The church largely settled the question of Jesus’ origin in A.D. 325 with the Nicene Creed, which states that Jesus is “begotten not made.” The belief that Jesus was created is called Arianism, named after the fourth-century priest Arius who argued from Bible verses such as John 3:16 and Colossians 1:15 that “there was a time when the son was not.”

But Timothy Larsen, professor of Christian thought at Wheaton College, said the fact that nearly three-quarters of evangelicals are confused about Jesus’ origin isn’t as dire as it sounds.

Evangelicals believe in “dramatic, life-changing adult conversions,” he said, and such conversions mean that new believers may have little training in the core tenets of their new faith.

“Much depends on how a question is phrased,” he said. “There is a lot in this survey which shows that the respondents are not even being internally consistent, but have been led to contradict themselves based on how the question sounded to them.”

Howard Snyder, visiting director of Manchester Wesley Research Center and former seminary professor, had similar reservations about the research. He said the confusing wording of the questions might actually falsely inflate the amount of heretical beliefs.

In fact, both Snyder and Larsen said they were impressed with the high percentage of orthodox agreement. Almost all evangelicals by belief said there is one God in three persons (97%), that Jesus rose physically from the dead (98%), and that the Bible is fully accurate in all it teaches (95%).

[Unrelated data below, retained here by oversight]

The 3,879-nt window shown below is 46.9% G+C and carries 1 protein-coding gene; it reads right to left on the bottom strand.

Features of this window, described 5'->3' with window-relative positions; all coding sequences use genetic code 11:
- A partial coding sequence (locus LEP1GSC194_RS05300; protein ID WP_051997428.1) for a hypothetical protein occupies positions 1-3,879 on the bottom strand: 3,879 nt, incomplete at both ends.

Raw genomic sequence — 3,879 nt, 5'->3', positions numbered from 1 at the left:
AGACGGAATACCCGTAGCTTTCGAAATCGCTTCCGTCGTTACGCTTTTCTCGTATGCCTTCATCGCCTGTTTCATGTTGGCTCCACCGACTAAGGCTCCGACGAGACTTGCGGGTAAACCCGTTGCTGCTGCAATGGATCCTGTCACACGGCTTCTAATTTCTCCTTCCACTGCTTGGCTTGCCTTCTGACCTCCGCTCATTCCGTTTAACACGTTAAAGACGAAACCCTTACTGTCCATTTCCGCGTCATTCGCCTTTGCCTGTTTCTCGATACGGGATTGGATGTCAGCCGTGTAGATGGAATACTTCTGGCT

But they said they were disappointed with the confusion surrounding the Holy Spirit.

About the same number of evangelicals as the previous year (56%) said that “the Holy Spirit is a divine force but not a personal being,” and more than last year’s self-identified evangelicals (28% vs. 9%) believe “the Holy Spirit is a divine being, but is not equal with God the Father or Jesus.”

Icon depicting the First Council of Nicaea.
Image: Wikimedia

Icon depicting the First Council of Nicaea.

The beliefs that the Holy Spirit is an impersonal force and is not equal to the other two members of the Trinity were both condemned at the Council of Constantinople in 381, which generated additions to the original Nicene Creed to clarify the issue. The updated creed affirms the full divinity of the Spirit, and is the form of the creed most commonly recited in churches today.

“Clearly there is confusion about the nature and being of the Holy Spirit,” said Snyder, calling it “a theological concern.”